It is also important to note that leaving the family home can also impact the dynamics of the negotiations and proceedings. For example, if the family home is to be sold – it will be the spouse or former partner who is occupying the family home who will be responsible for facilitating viewings and this could give them more control over the marketing process, which may not be welcome.

If I move out of my home, will I jeopardise my divorce settlement?

It is common to worry that leaving your spouse as the sole occupant of the family home will increase their financial interest in it and minimize your own. However, moving out from the family home does not affect the legal interest you have in the family home. The property remains a matrimonial asset which will need to be considered as part of the financial settlement relating to your divorce, and be apportioned, based on the section 25 criteria listed in the Matrimonial Causes Act 1973.

What if my ex and I are unmarried and I move out?

There are fewer legal safeguards in place for an unmarried couple who separate. The ownership of the property is determined by the legal title and if both partners’ names are on the title deeds as joint owners or tenants in common in equal shares, they typically have equal rights to the property, regardless of financial contributions. Alternatively, they may have unequal shares in the property protected by way of a declaration of trust. A declaration of trust can prevent uncertainty by specifying who will be entitled to what, should the relationship end. If you are the sole owner of the property but cohabiting with a non- owning partner you may wish to protect your sole proprietary interest by having a solicitor draft a cohabitation agreement to clarify that your partner has no rights in the property, and creating an obligation for them to vacate within a certain timeframe, in the event of a separation.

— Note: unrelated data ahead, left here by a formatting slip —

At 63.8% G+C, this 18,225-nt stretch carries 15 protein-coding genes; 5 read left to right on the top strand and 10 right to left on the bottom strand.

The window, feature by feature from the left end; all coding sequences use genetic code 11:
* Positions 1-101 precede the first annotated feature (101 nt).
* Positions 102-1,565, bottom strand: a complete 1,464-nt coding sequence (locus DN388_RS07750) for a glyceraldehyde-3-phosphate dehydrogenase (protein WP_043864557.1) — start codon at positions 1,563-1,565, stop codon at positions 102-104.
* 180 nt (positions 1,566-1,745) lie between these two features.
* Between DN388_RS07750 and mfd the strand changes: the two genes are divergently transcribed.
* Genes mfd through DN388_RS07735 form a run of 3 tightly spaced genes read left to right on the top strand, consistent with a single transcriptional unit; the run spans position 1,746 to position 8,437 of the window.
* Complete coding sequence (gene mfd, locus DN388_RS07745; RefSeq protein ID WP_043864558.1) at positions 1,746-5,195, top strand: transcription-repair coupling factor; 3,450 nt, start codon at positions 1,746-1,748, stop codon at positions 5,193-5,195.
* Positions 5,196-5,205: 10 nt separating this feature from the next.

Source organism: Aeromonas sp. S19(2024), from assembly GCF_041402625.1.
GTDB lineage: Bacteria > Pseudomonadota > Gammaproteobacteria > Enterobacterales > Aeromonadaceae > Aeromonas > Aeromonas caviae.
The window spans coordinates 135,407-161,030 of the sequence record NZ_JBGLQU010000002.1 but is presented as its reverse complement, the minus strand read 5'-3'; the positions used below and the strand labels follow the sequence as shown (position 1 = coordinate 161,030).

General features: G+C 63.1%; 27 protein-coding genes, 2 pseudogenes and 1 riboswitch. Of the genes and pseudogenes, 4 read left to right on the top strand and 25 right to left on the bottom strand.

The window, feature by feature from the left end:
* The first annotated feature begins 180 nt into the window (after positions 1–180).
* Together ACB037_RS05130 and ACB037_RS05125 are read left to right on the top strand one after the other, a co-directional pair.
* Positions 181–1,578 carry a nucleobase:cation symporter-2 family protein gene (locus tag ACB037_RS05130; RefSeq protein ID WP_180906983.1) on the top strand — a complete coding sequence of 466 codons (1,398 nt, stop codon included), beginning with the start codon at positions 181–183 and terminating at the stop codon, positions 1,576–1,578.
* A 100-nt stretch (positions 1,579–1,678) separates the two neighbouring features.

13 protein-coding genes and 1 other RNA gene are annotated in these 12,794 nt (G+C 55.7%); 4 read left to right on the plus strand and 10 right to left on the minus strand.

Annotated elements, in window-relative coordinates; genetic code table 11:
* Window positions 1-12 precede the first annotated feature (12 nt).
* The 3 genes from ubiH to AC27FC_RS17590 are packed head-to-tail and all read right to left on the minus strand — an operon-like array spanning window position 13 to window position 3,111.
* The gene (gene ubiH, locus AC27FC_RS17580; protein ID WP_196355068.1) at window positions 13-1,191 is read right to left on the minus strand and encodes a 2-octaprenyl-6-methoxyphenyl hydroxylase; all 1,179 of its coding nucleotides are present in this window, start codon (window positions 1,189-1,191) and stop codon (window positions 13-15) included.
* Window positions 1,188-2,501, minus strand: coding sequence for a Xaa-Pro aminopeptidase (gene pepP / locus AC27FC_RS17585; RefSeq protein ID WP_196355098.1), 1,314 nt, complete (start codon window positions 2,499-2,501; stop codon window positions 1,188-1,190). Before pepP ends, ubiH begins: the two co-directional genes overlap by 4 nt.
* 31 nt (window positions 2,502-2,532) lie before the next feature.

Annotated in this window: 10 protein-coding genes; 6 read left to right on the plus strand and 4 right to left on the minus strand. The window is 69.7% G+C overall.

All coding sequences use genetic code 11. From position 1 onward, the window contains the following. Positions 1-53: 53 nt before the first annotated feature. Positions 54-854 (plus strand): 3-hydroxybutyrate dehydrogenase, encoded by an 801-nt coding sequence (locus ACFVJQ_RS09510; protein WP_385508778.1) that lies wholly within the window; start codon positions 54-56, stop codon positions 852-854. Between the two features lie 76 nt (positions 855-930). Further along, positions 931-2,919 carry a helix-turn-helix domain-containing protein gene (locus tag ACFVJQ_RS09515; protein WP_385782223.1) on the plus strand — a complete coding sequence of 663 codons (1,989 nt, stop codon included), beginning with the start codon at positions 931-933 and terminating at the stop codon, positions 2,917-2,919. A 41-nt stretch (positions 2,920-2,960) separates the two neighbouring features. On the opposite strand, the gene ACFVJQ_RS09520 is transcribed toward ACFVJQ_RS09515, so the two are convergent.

This publication is a general summary of the law. It should not replace legal advice tailored to your specific circumstances.

This article was brought to you by Kidd Rapinet’s family solicitors. You can book an appointment with any of the family lawyers across our other offices in Aylesbury, Canary Wharf, Farnham, High Wycombe, Maidenhead or Slough, using the form provided.  Please use the links provided to find more information on divorce or separation, child arrangements and other areas of family law.

These materials and content have been prepared for the benefit of their viewers/readers. They are intended for marketing purposes only and are of a general nature and do not constitute legal advice applicable to any particular facts or circumstances. Kidd Rapinet LLP and/or the author(s) accept no duty of care, responsibility or liability for any loss or damage which you or any third party may suffer as a result of any reliance or use by you or them of these marketing materials and content, except to the extent it is not legally possible to exclude such liability. If you require legal advice on your own situation, please contact us so we can discuss how we may assist